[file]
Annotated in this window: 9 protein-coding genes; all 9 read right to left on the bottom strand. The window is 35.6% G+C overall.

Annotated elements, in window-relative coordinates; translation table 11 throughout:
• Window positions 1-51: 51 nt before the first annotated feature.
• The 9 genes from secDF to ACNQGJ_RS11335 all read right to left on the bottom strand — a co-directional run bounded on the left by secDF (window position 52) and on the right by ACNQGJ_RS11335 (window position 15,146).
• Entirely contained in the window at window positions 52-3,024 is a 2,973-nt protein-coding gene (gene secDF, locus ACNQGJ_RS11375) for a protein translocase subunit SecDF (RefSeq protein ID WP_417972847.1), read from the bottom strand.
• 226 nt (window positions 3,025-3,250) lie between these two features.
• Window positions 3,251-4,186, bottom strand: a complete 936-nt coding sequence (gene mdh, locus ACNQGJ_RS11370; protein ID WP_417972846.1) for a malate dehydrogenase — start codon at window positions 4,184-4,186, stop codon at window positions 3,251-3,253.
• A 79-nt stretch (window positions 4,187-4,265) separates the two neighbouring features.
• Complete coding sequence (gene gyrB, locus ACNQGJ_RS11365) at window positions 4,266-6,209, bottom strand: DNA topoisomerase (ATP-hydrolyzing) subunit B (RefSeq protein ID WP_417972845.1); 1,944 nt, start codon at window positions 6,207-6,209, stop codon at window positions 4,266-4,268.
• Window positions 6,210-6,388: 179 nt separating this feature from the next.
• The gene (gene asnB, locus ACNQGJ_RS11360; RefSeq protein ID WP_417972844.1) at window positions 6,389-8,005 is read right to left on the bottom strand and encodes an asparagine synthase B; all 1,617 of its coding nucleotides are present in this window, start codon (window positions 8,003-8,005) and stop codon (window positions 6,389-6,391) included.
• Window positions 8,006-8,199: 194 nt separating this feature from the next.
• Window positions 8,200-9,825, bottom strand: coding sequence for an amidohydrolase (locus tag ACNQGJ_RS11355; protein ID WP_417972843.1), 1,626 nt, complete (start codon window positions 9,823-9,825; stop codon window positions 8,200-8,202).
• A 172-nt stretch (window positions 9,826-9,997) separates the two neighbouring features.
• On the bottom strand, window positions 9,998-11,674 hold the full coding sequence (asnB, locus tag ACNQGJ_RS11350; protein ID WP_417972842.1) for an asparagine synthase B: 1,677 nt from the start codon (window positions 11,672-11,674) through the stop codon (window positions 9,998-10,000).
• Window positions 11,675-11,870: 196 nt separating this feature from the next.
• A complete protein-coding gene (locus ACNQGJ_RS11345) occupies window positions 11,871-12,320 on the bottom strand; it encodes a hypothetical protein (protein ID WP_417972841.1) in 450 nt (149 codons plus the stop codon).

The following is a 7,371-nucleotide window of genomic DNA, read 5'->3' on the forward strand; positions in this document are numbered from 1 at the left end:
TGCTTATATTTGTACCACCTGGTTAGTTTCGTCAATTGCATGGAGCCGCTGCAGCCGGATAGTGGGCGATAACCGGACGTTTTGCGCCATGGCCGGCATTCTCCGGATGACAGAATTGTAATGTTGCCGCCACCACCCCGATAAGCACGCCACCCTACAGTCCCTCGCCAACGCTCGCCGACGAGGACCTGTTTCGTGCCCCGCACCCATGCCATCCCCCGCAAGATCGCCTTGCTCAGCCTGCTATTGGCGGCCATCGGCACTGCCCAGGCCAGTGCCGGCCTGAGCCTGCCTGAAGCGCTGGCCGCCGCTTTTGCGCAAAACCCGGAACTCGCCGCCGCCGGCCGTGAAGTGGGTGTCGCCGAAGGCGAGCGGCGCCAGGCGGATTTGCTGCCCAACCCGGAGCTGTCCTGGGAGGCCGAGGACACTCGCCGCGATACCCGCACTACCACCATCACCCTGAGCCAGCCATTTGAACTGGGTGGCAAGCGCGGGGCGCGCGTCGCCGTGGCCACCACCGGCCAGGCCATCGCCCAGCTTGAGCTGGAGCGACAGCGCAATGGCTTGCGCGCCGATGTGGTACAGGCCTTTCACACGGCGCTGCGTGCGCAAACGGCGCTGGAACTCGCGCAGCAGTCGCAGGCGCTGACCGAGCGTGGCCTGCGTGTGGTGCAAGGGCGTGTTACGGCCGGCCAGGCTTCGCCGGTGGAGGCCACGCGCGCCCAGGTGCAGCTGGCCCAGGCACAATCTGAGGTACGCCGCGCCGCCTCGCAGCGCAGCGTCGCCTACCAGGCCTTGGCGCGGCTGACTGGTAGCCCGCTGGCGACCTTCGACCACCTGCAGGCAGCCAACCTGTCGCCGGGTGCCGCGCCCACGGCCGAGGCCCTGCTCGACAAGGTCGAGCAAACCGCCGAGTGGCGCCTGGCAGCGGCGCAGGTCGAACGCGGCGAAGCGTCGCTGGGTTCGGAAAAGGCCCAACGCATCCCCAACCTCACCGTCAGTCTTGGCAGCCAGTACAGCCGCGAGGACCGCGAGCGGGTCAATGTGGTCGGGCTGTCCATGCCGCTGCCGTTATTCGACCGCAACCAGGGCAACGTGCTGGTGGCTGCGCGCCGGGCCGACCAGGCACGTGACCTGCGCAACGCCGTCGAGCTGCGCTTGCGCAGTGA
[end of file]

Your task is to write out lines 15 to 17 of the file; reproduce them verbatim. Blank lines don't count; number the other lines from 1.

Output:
• On the bottom strand, window positions 9,998-11,674 hold the full coding sequence (asnB, locus tag ACNQGJ_RS11350; protein ID WP_417972842.1) for an asparagine synthase B: 1,677 nt from the start codon (window positions 11,672-11,674) through the stop codon (window positions 9,998-10,000).
• Window positions 11,675-11,870: 196 nt separating this feature from the next.
• A complete protein-coding gene (locus ACNQGJ_RS11345) occupies window positions 11,871-12,320 on the bottom strand; it encodes a hypothetical protein (protein ID WP_417972841.1) in 450 nt (149 codons plus the stop codon).